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TitlePerceptions of rural households about the role and effect of biogas production on rural household income in Raymond Mhlaba Local Municipality
AuthorNgcobo, Lindiwe
SubjectBiomass energy -- South Africa -- Eastern Cape
SubjectRenewable energy sources -- South Africa -- Eastern Cape
SubjectSustainable living -- South Africa -- Eastern Cape
Date2017
TypeThesis
TypeMasters
TypeMSc
Format95 leaves
Formatpdf
AbstractRural development efforts to reduce poverty and enhance food security and generally improve livelihoods in developing countries continue to be constrained by high energy cost. For that reason, renewable energy has been identified as a possible panacea to fill this gap. Renewable energy is cheaper, more accessible and environmentally sustainable and promotes inclusivity. Biogas is a renewable energy that is readily available and easy to use by poor rural households. The use of biogas digesters among households in rural areas of developing countries is a well-known technology. The potential for biogas in these areas has been demonstrated and a strong economic case has been made. However, its adoption and use have been lower than expectations possibly as result of non-economic considerations, including social issues about which rural people hold different perceptions. Perceptions of rural households are important because they influence the behaviour to a large extent. Since limited access to affordable energy in rural areas has encouraged government and private organisations to initiate biogas projects to overcome the challenge, it is important to ascertain the factors that affect attitudes towards the technology. The present study sought to explore perceptions of rural households about biogas production towards rural household income in the Raymond Mhlaba Local Municipality. Specifically, this research investigated the state of biogas project being implemented by the University of Fort Hare’s Institute of Technology (FHIT), the perceptions of respondents towards biogas production and determine the contribution of biogas consumption to rural income. The study also aimed to identify the factors affecting the adoption of biogas production in the study area. The study was carried out in Melani village in Raymond Mhlaba Local Municipality in the Eastern Cape Province of South Africa and employed survey data obtained from 48 households who were enumerated to identify their perceptions on biogas production, with special emphasis on the role and effect contributed to rural income of Melani village. The study employed a cross-sectional research design and purposive sampling technique was used in data collection. Data were collected and captured in Excel and then analysed using the statistical package for social sciences (SPSS) Version 24 Descriptive statistics was used to examine socio-economic characteristics of households and state of biogas production in the area, Bivariate correlation analysis was used to determine the relationships among the key elements of perceptions of household towards biogas adoption, binary logistic model was used to estimate factors influencing adoption of biogas technology by households. The results show that women were dominant for both adopters and non-adopters of biogas. The majority of households were young with mean age of 40 years while for non-adopters were 65 years old on average. The results showed high levels of literacy amongst household adopters. Majority of the households for both adopters and non-adopters of biogas technology were married and unemployed and household size ranged from one to five persons, with social grants being dominant source of income. The bivariate correlation analysis suggests a positive effect of green pepper production and livestock ownership on biogas technology adoption. Age and level of education were negatively correlated with adoption of biogas. The cross tabulation analysis suggests that water scarcity, lack of knowledge about biogas technology, cattle ownership, lack of maintenance and repairing, flooded biogas digesters during rainy season are negatively associated with the uptake of biogas technology. The empirical results from binary logistic model suggest that land size was the key determinant of adoption behaviour towards biogas technology while age of the household head, source of income and level of education may have a negative influence on adoption of biogas technology. Based on the findings highlighted above, the study recommends strategies to encourage households to adopt biogas technology.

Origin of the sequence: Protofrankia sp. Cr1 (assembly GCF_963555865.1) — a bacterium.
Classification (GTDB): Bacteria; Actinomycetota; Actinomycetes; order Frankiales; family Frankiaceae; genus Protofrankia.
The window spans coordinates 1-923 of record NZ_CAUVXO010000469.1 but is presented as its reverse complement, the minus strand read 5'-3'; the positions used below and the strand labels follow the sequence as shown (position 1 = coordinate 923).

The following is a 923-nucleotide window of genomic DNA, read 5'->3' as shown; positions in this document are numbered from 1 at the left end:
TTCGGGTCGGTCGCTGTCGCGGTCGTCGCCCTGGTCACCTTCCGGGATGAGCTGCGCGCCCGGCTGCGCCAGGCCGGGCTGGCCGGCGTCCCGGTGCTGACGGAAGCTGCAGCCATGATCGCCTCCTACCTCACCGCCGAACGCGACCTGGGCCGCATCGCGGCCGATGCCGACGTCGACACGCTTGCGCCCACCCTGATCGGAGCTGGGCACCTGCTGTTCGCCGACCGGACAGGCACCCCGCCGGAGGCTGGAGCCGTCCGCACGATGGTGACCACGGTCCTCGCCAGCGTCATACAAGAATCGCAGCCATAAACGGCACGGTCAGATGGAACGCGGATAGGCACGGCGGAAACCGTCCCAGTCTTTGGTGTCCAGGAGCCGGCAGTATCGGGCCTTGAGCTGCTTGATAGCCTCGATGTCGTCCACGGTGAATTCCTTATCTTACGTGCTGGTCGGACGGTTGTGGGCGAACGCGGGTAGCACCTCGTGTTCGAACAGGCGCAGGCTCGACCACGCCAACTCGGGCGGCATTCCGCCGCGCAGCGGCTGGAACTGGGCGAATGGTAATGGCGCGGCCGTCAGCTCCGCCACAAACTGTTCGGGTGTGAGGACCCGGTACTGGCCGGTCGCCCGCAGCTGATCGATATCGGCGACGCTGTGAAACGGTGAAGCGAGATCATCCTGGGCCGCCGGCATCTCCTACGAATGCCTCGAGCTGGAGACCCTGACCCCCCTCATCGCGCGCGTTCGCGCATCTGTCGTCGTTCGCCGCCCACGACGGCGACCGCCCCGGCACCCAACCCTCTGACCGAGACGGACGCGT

PublisherUniversity of Fort Hare
PublisherFaculty of Science & Agriculture
Identifierhttp://hdl.handle.net/10353/4694
Identifiervital:28494